Linemen Train for Pole Top Rescue

Recently Lamar Electric Cooperative did pole top and bucket rescue training. This training is done to prepare linemen to rescue a person who has been shocked while at the top of a pole or when in a bucket. Linemen practiced their rescue using a 175 pound dummy at the Lamar Electric substation in Reno. The electric cooperative’s goal is to have all of the linemen trained to do a rescue and take an injured individual down from a pole as quickly as possible so their fellow employees can begin CPR or administering first aid immediately before medical professionals arrive. Linemen work with David Roberts, Linemen, simulating a pole top rescuethousands of volts of electricity high atop power lines 24 hours a day, 365 days a year, to keep electricity flowing. Linemen are often first responders during storms and other catastrophic events, working to make the scene safe for other public safety heroes. In the unlikely event that a lineman is on a pole or in the bucket of a bucket truck and has a major medical emergency (such as an electrical shock) his fellow linemen are the first responders. According to Lamar Electric Director of Communications, Katie Morris, it is not a part of their typical day to rescue a man from the top of a pole or a bucket, however it is vital that they keep the rescue procedures fresh on their mind just in case. Scott Corely, a loss control specialist for Texas Electric Cooperative, assisted Lamar Electric with the training. “This is not a new training for most of these linemen. The majority of these guys are experienced and have been through this training a number of times” said Corley. “This is something we train for and hope we never have to use. This training provides the steps required to keep an injured man and the rescuer safe.” The linemen’s objective is to complete the rescue under four minutes in order to avoid any brain damage due to lack of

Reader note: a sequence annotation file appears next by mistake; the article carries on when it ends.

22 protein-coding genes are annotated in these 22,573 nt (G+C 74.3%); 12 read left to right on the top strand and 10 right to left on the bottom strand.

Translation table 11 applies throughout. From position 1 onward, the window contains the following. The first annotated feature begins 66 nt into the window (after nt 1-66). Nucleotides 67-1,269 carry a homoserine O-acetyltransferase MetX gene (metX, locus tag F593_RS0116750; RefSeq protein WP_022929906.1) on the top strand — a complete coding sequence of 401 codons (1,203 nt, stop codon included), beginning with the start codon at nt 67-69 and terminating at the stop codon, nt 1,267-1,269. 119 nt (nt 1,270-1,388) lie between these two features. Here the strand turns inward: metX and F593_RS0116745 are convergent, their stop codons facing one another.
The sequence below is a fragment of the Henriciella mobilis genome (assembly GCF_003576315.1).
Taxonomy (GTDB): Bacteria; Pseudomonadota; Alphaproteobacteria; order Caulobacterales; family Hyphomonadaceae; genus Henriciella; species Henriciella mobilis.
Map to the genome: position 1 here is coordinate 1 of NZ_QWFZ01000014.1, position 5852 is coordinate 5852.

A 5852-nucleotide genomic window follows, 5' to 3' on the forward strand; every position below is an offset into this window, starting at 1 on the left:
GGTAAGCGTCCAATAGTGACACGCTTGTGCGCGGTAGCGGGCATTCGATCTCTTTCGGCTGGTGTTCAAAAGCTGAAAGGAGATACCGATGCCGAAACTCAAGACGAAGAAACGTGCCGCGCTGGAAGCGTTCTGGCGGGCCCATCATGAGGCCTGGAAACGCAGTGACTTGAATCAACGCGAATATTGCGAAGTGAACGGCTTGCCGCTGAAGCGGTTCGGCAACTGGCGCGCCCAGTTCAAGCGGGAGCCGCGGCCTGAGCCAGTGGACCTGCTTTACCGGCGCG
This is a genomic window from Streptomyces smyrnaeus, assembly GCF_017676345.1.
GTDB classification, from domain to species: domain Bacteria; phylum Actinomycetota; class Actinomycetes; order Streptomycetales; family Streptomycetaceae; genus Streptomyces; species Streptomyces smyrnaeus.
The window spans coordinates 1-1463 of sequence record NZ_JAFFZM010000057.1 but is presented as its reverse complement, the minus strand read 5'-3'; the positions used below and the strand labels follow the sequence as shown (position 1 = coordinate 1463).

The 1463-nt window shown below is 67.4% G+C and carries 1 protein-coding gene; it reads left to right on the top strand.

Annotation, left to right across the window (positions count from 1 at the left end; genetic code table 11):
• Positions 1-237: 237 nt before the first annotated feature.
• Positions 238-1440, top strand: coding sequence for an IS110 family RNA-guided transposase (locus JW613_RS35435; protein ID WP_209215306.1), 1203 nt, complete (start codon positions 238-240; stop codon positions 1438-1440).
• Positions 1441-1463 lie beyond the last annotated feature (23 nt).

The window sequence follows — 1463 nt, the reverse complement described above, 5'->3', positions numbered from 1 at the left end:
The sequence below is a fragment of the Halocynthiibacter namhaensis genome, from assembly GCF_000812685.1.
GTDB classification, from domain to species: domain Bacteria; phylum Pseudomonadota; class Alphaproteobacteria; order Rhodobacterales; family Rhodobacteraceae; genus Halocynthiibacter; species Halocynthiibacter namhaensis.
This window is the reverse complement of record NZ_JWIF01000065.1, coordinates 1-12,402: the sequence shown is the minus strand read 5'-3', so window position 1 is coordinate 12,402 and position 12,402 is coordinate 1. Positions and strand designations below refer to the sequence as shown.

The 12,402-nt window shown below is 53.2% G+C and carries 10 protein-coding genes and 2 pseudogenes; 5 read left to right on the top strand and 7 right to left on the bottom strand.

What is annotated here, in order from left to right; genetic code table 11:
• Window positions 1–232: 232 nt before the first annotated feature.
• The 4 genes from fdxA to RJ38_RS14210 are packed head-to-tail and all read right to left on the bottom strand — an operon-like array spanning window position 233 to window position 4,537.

Linemen, Jay Henry, training for a pole top rescue